2013 World Championships Moscow, Russia 11th 7.88 m


  1. ^ Long Jump All Time. IAAF. Retrieved on 2012-06-16.
  2. ^ 60 Metres All Time. IAAF. Retrieved on 2012-06-16.
  3. ^ "Dwight Phillips takes World Long Jump title back to the States". IAAF. March 15, 2003. Retrieved June 25, 2009.
  4. ^ Lionel Cironneau (August 29, 2003). "Capel, Phillips take gold at World Championships". USATODAY. Retrieved June 25, 2009.
  5. ^ Olympic Games Medallists – Athletics (Men) – GBR Athletics
  6. ^ Tom Weir (August 26, 2004). "Phillips, Moffitt leap to gold and silver". USATODAY. Retrieved June 25, 2009.
  7. ^ "Fabulous Phillips triumphs again". JamaicaObserver. August 14, 2005. Archived from the original on August 29, 2009. Retrieved June 25, 2009.
  8. ^ "Phillips Claims Bronze in Long Jump at IAAF World Championships". August 30, 2007. Archived from the original on August 29, 2009. Retrieved June 25, 2009.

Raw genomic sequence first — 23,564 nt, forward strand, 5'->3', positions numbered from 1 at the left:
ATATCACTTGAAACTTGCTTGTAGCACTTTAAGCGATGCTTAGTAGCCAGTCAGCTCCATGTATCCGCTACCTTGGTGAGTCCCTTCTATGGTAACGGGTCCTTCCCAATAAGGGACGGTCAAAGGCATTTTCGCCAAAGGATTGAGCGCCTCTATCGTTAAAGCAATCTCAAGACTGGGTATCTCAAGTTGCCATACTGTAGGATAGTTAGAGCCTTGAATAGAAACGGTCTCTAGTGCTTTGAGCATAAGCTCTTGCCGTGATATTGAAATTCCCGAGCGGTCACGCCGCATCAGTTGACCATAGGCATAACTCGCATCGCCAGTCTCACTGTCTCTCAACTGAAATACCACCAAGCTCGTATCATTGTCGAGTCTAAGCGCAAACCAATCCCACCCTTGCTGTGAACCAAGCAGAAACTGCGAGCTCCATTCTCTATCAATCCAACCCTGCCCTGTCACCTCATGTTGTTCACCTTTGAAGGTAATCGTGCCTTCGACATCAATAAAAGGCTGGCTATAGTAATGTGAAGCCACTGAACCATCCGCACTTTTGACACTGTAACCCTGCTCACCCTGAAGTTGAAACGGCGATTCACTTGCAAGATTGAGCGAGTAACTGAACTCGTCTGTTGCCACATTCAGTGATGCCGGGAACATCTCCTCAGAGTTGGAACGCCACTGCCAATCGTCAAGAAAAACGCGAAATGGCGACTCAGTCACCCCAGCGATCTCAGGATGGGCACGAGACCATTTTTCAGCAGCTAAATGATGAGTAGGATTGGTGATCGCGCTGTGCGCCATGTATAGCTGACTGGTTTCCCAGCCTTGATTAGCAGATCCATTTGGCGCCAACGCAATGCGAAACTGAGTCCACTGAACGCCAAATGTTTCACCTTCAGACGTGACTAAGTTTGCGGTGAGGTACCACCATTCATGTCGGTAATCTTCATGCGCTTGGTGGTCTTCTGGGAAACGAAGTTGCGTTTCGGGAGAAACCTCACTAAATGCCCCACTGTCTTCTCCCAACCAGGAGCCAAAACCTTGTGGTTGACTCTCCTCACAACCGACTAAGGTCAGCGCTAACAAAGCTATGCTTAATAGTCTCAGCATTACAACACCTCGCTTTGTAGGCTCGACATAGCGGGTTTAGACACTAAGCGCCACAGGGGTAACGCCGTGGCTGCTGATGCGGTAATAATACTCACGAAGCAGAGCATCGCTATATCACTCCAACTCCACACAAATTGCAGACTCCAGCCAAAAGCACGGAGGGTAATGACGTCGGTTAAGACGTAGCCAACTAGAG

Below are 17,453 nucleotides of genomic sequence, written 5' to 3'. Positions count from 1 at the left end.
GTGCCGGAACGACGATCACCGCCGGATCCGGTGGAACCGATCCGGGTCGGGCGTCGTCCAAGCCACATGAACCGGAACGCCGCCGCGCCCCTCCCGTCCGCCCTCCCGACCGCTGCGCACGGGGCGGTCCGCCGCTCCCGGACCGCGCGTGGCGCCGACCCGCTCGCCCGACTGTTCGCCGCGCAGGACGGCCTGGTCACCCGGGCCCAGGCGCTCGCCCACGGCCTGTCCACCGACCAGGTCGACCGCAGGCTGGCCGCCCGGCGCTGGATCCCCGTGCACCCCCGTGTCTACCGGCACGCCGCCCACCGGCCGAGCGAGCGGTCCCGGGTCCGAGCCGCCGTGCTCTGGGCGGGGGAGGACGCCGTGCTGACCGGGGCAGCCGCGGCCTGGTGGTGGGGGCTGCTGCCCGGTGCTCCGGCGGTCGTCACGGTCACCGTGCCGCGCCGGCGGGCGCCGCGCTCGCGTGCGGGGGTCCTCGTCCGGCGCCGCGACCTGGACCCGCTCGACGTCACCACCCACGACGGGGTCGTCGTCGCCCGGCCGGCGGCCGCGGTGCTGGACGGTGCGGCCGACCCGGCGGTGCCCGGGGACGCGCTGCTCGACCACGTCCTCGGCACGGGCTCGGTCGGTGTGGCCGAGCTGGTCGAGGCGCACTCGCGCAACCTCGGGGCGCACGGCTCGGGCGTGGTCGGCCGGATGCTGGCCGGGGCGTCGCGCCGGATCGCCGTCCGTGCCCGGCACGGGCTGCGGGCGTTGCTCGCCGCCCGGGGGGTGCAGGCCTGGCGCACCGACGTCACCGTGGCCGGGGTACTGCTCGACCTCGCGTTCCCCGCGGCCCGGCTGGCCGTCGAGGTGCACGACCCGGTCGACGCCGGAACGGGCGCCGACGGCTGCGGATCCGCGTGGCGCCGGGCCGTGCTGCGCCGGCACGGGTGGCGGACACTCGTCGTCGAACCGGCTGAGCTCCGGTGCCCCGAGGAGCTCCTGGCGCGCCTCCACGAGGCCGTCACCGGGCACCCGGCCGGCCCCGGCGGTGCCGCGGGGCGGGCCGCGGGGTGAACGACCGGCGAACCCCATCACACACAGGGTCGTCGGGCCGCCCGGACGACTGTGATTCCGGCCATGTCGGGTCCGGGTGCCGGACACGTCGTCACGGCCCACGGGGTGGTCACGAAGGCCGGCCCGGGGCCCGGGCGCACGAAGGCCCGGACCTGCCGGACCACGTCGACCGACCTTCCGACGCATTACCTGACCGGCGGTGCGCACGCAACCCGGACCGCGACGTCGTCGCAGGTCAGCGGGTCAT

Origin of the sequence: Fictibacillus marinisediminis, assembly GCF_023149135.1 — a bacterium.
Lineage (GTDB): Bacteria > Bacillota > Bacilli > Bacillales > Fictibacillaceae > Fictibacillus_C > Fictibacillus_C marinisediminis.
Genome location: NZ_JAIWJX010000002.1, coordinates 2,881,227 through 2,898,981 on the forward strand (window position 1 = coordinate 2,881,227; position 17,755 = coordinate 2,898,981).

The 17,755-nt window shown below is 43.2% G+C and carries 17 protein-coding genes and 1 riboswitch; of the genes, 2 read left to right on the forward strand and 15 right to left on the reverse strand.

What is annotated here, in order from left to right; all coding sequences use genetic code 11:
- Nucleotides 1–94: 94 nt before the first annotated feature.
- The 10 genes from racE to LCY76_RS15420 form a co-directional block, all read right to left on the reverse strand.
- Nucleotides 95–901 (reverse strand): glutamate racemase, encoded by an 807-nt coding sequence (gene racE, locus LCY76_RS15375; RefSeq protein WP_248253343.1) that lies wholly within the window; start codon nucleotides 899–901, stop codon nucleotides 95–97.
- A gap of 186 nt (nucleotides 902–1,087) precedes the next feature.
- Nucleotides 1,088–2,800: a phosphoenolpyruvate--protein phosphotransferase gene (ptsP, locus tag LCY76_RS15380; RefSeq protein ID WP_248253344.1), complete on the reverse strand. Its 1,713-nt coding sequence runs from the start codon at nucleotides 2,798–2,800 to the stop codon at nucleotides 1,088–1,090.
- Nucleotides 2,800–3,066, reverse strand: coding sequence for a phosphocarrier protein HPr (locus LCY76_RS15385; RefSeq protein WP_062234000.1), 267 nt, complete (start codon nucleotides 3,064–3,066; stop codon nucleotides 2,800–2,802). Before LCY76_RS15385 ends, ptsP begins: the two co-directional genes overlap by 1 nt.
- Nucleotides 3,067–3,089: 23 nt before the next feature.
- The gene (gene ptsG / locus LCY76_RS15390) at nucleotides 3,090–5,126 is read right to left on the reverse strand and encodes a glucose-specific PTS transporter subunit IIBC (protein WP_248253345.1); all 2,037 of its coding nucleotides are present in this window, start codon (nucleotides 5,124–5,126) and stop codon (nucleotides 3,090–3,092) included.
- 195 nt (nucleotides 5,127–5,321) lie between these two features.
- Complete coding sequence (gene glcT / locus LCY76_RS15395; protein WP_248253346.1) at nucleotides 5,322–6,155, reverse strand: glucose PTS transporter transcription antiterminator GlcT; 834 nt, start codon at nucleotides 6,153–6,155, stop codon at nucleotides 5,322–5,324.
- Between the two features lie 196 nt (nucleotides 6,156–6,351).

9. ^ Kirby Lee (June 8, 2009). "Phillips sails 8.74m in Eugene for best Long Jump in world since 1991 – IAAF World Athletics Tour". IAAF. Retrieved June 24, 2009.
  10. ^ Morse, Parker (2009-06-28). World season leads for Demus and Merritt as team takes shape in Eugene – USA Champs, Day 3. IAAF. Retrieved on 2009-06-30.
  11. ^ RAF CASERT (August 22, 2009). "Phillips wins men's long jump at worlds". The Associated Press. Retrieved August 23, 2009.
  12. ^ "Archived copy" (PDF). Archived from the original (PDF) on December 2, 2011. Retrieved March 2, 2012.CS1 maint: archived copy as title (link)
  13. ^ Car accident setback isn’t dampening Phillips’ enthusiasm for upcoming US Olympic trials - IAAF Online Diaries. IAAF (2012-05-02). Retrieved on 2012-06-16.
  14. ^ 2004 Olympic Long Jump champion Phillips to miss London Games. IAAF. Retrieved on 2012-06-16.
  15. ^
  16. ^
  17. ^,-Kathy-Hammond-a.aspx
  18. ^ "Leap Of Faith Community Outreach". Archived from the original on February 7, 2016. Retrieved July 31, 2019.

External linksEdit

Sporting positions
Preceded by
  Yago Lamela
Men's long jump best year performance
Succeeded by
  Irving Saladino
Preceded by
  Irving Saladino
Men's long jump best year performance
Succeeded by